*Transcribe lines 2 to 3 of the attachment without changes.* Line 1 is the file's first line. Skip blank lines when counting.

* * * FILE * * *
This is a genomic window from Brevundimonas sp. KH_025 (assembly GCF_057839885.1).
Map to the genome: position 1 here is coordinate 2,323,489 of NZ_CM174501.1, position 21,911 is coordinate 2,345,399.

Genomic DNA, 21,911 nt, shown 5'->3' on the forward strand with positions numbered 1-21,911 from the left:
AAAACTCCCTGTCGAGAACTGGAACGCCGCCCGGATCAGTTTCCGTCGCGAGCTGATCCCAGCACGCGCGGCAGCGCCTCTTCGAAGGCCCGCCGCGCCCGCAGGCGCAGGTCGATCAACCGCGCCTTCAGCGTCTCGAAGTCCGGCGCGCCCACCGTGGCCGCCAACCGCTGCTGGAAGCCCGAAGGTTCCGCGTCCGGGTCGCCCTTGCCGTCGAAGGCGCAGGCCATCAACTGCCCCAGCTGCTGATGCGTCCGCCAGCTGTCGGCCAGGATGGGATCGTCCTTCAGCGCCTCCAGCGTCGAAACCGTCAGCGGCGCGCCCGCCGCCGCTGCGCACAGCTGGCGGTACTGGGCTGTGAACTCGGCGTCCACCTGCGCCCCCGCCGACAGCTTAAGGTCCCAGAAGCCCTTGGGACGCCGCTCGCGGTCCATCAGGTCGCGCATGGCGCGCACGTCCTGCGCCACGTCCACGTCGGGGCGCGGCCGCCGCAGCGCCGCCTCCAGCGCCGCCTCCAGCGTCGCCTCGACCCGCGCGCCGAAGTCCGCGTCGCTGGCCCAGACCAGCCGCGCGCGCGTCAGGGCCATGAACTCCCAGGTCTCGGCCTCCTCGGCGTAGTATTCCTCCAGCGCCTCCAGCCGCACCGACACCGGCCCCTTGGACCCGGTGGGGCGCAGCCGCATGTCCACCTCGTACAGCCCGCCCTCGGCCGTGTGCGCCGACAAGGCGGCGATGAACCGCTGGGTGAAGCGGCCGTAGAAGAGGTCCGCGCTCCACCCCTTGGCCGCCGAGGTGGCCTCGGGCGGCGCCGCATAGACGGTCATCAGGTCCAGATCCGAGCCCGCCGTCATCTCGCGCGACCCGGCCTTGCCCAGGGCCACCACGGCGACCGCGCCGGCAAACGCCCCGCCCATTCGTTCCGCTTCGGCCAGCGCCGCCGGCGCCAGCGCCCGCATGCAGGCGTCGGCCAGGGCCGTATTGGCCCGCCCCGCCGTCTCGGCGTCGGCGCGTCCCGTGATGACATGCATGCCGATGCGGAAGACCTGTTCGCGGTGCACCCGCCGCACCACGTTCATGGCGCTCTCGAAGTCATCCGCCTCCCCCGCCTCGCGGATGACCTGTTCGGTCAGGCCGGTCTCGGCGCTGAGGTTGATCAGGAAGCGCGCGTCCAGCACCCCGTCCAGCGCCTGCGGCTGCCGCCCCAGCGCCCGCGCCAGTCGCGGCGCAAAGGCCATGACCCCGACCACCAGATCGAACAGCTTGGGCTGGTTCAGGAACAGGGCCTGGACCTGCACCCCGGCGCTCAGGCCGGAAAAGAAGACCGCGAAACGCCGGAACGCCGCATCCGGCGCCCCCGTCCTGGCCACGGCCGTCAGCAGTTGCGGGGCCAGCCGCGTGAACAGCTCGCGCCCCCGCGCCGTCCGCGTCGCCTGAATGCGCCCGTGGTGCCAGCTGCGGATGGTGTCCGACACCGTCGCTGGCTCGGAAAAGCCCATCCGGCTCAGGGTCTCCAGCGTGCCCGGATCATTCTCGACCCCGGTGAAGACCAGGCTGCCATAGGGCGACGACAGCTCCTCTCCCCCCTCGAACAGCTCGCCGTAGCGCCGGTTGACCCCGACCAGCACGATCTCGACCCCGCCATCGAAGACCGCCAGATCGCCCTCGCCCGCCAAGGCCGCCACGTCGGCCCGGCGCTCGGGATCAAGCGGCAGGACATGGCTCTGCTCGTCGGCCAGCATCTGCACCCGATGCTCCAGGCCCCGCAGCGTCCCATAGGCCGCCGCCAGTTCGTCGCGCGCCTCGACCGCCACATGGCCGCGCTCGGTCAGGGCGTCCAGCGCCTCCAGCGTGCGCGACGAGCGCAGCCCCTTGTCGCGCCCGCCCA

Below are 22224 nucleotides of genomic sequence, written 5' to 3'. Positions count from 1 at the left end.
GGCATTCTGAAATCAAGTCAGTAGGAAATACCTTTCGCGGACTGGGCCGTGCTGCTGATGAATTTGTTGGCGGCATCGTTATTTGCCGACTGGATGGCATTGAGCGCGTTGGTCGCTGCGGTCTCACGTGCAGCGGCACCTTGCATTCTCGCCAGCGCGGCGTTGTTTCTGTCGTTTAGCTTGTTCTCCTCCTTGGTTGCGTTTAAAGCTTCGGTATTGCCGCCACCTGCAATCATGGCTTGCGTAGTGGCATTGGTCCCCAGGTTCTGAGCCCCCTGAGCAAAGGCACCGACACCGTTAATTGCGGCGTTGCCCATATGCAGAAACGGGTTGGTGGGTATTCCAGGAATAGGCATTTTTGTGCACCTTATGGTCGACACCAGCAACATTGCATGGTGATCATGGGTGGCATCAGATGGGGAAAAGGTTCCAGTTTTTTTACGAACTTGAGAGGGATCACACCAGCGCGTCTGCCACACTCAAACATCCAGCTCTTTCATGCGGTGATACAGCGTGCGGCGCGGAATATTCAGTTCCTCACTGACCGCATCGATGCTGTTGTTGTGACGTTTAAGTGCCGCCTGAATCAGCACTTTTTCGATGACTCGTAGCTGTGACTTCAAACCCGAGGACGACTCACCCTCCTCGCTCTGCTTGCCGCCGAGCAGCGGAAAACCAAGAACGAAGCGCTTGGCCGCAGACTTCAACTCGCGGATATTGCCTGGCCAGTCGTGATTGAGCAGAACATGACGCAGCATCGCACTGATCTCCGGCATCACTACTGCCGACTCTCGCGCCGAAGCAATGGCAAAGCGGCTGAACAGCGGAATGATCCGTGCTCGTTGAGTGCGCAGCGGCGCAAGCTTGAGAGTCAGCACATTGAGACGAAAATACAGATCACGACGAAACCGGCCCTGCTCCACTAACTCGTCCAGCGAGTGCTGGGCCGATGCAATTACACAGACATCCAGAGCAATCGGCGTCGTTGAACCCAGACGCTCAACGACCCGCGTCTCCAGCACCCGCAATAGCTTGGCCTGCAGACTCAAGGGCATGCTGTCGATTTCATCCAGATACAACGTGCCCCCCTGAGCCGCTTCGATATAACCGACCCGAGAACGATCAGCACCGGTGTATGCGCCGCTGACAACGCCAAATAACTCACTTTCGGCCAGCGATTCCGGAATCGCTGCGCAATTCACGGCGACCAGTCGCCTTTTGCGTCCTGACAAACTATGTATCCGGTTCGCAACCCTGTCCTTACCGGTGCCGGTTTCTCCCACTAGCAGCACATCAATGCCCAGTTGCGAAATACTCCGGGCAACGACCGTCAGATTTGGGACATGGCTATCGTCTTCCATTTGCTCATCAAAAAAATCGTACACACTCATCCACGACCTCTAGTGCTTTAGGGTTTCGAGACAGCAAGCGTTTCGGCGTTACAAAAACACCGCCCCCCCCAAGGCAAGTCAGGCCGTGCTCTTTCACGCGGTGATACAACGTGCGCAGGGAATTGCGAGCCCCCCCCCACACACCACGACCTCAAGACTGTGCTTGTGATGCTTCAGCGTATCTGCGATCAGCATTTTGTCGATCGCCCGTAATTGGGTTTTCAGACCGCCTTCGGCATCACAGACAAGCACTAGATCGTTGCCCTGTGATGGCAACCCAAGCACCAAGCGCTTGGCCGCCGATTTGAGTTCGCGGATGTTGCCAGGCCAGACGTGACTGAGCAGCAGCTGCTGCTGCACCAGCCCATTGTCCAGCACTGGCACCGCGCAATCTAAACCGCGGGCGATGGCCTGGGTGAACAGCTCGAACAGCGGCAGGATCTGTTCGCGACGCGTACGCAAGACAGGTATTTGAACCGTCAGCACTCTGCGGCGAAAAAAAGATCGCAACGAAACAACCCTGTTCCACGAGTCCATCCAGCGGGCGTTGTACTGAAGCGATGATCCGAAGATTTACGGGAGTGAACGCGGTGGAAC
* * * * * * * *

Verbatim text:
Map to the genome: position 1 here is coordinate 2,323,489 of NZ_CM174501.1, position 21,911 is coordinate 2,345,399.

Genomic DNA, 21,911 nt, shown 5'->3' on the forward strand with positions numbered 1-21,911 from the left: